• Ngamo, T.S.L., Noudjou, W.F., Ngassoum, M.B., Mapongmestsem, P.M., Boubakary, A.B., Malaisse, F., Haubruge, E., Lognay, G. & Hance, T., 2007. Investigations on both chemical composition and insecticidal activities of essential oils of Vepris heterophylla (Rutaceae) from two localities of northern Cameroon towards Tribolium castaneum (Herbst) (Coleoptera: Tenebrionidae). Research Journal of Biological Sciences 2(1): 57–61.
Other references
• Fish, F., Meshal, I.A. & Waterman, P.G., 1977. The alkaloids of a Ghanaian Teclea species: Teclea sudanica. Fitoterapia 48(4): 170–172.
• Gomes, E., Dellamonica, G., Gleye, J., Moulis, C., Chopin, J. & Stanislas, E., 1983. Phenolic compounds from Vepris heterophylla. Phytochemistry 22(11): 2628–2629.
• Gomes, E.T., Travert, S., Gleye, J., Moulis, C., Fouraste, I. & Stanislas, E., 1994. Furoquinoline alkaloids from Vepris heterophylla. Planta Medica 60(4): 388.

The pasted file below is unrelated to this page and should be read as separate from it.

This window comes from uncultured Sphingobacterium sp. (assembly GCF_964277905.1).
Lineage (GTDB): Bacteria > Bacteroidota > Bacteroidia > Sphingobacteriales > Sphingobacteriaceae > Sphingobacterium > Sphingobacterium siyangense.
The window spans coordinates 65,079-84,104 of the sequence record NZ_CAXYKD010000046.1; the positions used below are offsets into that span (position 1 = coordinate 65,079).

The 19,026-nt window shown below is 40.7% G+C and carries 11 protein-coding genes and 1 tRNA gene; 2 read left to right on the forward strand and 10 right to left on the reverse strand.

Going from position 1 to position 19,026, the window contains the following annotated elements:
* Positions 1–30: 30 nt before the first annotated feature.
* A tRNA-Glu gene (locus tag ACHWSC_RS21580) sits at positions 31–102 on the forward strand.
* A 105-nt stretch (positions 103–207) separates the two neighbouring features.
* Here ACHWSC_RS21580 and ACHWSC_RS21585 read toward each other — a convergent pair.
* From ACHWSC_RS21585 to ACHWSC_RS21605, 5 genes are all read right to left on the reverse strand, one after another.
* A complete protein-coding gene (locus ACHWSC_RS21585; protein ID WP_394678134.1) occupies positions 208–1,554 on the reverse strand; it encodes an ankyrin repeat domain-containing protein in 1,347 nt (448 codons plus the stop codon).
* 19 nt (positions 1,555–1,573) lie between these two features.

• Momeni, J., Djialeu Ntchatchoua, W.P., Fadimatou, M.T.A. & Ngassoum, M.B., 2010. Antioxidant activities of some Cameroonian plants extracts used in the treatment of intestinal and infectious diseases. Indian Journal of Pharmaceutical Sciences 72(1): 140–144.
• Moulis, C., Fouraste, I., Keita, A. & Bessiere, J.M., 1994. Composition of the leaf essential oil from Vepris heterophylla R.Let. Flavour and Fragrance Journal 9(1): 35–37.
• Ngamo, T.S.L., Ngassoum, M.B., Mapongmestsem, P.M., Noudjou, W.F., Malaisse, F., Haubruge, E., Lognay, G., Kouninki, H. & Hance, T., 2007. Use of essential oils of aromatic plants as protectant of grains during storage. Agricultural Journal 2(2): 204–209.